Imbriale wrote, “Baltimore County Public Schools entered into a 7-year contract to lease devices in 2014. The contract provides four staggered four-year leases…If the Board of Education does not approve the new proposed contract, existing devices will be returned to the leasing company and new devices would not be issued for all BCPS teachers and students in Grades 1-3 at Lighthouse Schools.”
However, the HP lease agreement states that after each 48-month lease expires, ownership from Hewlett Packard (the lessor) is relinquished to Baltimore County schools (the lessee).
The lease agreement, which was signed by all parties in April of 2014, means that the majority of the first-year devices will become the property of Baltimore County Public Schools by the end of this school year – if not before.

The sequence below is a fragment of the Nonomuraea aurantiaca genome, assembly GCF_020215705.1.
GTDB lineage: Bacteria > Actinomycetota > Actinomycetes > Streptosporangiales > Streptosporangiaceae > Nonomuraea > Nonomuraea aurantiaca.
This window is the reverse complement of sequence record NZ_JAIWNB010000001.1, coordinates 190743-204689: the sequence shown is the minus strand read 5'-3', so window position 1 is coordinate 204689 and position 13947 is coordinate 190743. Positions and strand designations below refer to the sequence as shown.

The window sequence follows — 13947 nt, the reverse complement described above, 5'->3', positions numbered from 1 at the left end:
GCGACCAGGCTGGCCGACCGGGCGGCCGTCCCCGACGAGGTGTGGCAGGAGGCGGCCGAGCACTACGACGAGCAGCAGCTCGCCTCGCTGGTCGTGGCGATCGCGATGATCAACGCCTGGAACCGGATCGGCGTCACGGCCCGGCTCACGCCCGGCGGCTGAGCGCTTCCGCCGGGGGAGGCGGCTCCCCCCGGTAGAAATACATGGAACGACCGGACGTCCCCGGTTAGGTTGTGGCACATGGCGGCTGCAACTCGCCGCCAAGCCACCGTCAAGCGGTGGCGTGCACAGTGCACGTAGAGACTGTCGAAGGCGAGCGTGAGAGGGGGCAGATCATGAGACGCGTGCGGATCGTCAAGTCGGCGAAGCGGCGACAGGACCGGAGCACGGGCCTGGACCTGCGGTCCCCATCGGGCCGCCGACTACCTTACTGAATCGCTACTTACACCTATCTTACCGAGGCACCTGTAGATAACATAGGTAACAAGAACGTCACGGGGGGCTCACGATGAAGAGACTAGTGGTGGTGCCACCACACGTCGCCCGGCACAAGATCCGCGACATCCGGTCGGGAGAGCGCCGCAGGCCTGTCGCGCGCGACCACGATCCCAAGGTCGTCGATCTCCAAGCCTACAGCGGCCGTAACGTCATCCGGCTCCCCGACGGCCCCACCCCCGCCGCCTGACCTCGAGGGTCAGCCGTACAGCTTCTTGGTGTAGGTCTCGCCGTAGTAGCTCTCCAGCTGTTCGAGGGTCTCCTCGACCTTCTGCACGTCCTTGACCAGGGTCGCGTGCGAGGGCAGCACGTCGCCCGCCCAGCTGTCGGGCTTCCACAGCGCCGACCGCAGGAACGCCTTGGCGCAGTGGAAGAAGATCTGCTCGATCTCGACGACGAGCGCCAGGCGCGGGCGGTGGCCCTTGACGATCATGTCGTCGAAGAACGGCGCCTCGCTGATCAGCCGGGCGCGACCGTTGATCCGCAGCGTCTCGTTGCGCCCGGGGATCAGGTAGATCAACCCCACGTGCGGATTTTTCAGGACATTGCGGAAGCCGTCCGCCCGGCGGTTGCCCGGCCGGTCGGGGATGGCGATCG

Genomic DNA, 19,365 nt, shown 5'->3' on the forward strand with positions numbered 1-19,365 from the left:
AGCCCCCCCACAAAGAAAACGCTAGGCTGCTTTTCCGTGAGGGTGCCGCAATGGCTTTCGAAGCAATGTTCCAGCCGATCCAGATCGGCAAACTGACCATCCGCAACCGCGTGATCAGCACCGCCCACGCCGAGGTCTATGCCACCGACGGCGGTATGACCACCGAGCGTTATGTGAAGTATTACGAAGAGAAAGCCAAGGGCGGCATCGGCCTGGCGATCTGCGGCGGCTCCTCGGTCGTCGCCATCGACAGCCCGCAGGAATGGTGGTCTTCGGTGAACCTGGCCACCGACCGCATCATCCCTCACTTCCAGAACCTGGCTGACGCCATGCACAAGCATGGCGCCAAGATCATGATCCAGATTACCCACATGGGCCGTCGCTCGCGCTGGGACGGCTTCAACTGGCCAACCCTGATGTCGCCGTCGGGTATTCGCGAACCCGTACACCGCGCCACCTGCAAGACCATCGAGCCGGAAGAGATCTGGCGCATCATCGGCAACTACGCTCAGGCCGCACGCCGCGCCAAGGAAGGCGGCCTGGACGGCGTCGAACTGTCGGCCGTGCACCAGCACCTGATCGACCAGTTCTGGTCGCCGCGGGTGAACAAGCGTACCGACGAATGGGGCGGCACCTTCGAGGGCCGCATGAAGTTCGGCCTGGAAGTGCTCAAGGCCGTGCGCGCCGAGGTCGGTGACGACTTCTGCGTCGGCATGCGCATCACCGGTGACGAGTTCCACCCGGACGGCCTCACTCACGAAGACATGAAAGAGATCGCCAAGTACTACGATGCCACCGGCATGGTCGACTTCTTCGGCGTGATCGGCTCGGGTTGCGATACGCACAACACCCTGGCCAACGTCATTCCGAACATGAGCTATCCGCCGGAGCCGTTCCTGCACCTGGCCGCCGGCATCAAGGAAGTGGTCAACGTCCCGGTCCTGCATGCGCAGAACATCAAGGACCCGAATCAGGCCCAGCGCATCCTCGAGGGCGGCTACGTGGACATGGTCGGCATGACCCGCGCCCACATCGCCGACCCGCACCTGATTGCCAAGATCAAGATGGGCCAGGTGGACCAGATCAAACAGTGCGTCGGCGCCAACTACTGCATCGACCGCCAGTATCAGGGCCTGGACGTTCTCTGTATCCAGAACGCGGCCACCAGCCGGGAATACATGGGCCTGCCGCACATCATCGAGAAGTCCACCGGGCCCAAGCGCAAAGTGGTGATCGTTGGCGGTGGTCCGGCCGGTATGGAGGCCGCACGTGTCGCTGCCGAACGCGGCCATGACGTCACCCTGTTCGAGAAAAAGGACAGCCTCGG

Even education leaders may have been given inaccurate information.
During a March 6 Baltimore County school board meeting, Abby Beytin, president of the Teachers Association for Baltimore County – or TABCO – told the board, “If this contract is delayed, the teachers will not have the device in time and the master agreement will be broken. If the contract does not go forward at all, the teachers will have no devices to use next year because the current devices, which are leased, will have to be returned… Teachers cannot do their work without their devices,” Beytin said. “They will not be able to answer emails, access curriculum, work on the grade book and the list goes on and on.”